The market was experiencing a "pleasant" -- not a perfect -- storm today, Aaron Task, co-executive editor of
"RealMoney" radio show listeners Monday. Task is filling in for Jim Cramer this week.
Part of that so-called pleasant storm had to do with today's muted home-sales data. Task said that today's results may not be good for those who are selling their homes, but they're good for investors because it will keep the
from being overly concerned about an overheated real estate market.
Sales of new single-family homes in the U.S. fell 5% in January, and the amount of unsold inventory rose to the highest level in nearly 10 years, the Commerce Department said Monday.
Sales in January were at a seasonally adjusted annual rate of 1.233 million, down from 1.298 million in December and up slightly from 1.194 million a year ago. Economists expected a rate of 1.26 million sales, according to
Task also said that home improvement retailer
had good numbers today, which means that the housing sector will not fall apart and that a soft landing is possible.
Another part of Task's pleasant storm is the recent spate of M&A activity which included the purchase by Britain's National Grid of utility
decision to buy a piece of
"Merger activity takes away from the supply of stock," said Task. "And when you get down to it, the market runs on supply and demand."
Task added that the final piece of the pleasant storm came in the form of lower oil prices attributable to the Iran situation "cooling off a bit."
The Disciplined Trader
Lenny, the Disciplined Trader, Dykstra joined Task today to comment on his latest column on
. Lenny's first order of business was to tell listeners not to give up on oil driller
despite the fact that it has taken it on the chin recently.
"This is one of the best companies in the world, and its fourth quarter was mind-boggling," said Dykstra.
Dykstra also discussed his current pick,
, with Task. He described it as a "great company on both the pharmaceutical and pet sides of their business."
The stock will move into the $60 range because this company will have a great quarter. He suggests buying the October $45 deep in-the-money call options that cost around $12. "That will give you the ability to own $57,000 worth of stock for just $12,000."
Dykstra told listeners not to be afraid to take profits on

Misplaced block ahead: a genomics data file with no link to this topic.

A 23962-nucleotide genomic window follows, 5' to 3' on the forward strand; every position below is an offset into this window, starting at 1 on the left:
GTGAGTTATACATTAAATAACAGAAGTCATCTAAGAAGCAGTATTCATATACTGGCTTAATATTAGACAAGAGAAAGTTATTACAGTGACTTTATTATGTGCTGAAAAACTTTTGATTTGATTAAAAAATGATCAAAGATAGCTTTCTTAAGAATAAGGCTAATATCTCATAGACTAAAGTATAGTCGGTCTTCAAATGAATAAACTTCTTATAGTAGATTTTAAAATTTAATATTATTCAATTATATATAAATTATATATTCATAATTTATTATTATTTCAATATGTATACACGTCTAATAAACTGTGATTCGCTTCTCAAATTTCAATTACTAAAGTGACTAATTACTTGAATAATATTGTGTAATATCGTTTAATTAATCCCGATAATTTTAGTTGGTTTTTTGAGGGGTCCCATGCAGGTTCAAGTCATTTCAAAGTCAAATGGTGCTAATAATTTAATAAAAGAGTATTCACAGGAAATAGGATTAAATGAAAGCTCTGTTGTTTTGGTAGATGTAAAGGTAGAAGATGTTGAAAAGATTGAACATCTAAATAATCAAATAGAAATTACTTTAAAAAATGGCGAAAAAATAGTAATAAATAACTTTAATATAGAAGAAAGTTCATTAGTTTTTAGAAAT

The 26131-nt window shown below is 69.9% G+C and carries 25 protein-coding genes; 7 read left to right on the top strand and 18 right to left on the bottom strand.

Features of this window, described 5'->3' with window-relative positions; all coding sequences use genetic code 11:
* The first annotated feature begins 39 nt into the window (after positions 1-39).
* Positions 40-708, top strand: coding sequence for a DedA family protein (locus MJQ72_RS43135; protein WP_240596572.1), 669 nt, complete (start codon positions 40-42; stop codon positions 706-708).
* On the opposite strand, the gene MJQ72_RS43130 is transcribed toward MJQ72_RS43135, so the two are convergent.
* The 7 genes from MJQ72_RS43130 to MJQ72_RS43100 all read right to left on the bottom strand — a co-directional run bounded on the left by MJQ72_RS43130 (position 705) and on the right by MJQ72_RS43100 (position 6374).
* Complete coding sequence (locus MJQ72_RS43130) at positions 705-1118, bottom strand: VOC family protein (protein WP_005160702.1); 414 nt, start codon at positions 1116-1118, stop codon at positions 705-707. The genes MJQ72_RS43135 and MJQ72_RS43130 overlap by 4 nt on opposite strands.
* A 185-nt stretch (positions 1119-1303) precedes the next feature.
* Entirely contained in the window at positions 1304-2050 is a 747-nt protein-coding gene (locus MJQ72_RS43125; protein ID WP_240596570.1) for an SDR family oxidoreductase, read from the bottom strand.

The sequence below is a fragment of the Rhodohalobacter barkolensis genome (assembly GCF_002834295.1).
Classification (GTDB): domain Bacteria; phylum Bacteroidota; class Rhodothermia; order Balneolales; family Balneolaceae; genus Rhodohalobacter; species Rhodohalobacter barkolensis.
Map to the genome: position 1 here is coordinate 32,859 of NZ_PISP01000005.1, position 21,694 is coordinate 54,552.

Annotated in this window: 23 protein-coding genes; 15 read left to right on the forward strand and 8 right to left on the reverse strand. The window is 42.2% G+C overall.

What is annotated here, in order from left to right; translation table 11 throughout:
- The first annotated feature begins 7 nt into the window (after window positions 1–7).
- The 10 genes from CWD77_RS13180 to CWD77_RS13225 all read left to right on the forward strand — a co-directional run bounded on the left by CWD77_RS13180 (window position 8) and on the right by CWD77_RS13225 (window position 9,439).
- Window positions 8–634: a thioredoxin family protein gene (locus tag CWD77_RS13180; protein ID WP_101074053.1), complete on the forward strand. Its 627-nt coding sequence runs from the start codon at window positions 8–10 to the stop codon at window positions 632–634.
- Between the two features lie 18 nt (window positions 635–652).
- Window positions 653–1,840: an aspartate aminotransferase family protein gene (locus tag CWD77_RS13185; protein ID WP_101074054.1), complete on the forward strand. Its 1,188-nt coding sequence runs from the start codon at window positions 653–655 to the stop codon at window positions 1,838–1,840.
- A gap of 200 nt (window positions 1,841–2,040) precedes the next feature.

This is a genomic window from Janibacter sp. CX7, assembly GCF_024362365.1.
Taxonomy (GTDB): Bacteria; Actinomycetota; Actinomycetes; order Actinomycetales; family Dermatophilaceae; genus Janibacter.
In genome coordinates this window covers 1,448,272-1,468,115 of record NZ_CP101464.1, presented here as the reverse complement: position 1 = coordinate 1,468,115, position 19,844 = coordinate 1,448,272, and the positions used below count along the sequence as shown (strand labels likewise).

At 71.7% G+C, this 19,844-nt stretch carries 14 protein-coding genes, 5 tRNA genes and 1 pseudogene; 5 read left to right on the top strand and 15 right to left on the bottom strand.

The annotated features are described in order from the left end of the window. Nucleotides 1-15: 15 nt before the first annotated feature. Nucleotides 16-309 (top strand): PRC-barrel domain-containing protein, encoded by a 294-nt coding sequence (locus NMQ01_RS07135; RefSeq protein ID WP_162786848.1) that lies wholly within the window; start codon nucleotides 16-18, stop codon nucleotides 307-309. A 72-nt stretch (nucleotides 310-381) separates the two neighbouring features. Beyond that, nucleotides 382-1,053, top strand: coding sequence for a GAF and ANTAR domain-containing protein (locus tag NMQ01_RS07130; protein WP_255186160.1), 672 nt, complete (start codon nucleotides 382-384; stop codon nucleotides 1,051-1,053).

Bank of America
after its recent run-up.
"Sell on strength, you'll get a chance to buy lower later," said Dykstra who recommended the June options in his last column.
Another caller asked if he should catch the proverbial knife on
. Dykstra cautioned the caller not to buy calls on stocks under $10, but if you are in it for the long term, don't quit it. Buy more, he said.
Task reviewed the problems at
for a caller. Dell has been out of favor as late, which makes it a good candidate for Dykstra's deep in-the-money call strategy.
"This company is overcooked. There is not much downside risk," said Dykstra.
Another caller wanted to know about
, a company that Cramer has liked in the past. Task said that SGP is a good defensive name as rates rise and defensive stocks are in demand.
Dykstra would avoid the name, saying that there are better opportunities out there.
The caller also wanted to get Task's opinion on
. Task said he would prefer
Penn National Gaming
, but don't quit MTR because it's currently in play.
After Dykstra departed, Task fielded questions about
. Technically speaking, Task said, Intel represents value and is now a defensive name compared with smaller chip players.
Task also addressed an email about
, which is more of a natural gas player.
As natural gas prices fall, it's tough to make money because these are mature industries. Task also offered the emailer
, a lesser-known company recommended by John Layfield on
Task said that if you want commodities with diversification then you may want to try the
U.S. Global Investors Resources Fund
(PSPFX) instead of picking individual stocks.
Aaron L. Task is the co-executive editor of TheStreet.com. In keeping with TSC's editorial policy, he doesn't own or short individual stocks, although he owns stock in TheStreet.com. He also doesn't invest in hedge funds or other private investment partnerships.
to send him an email.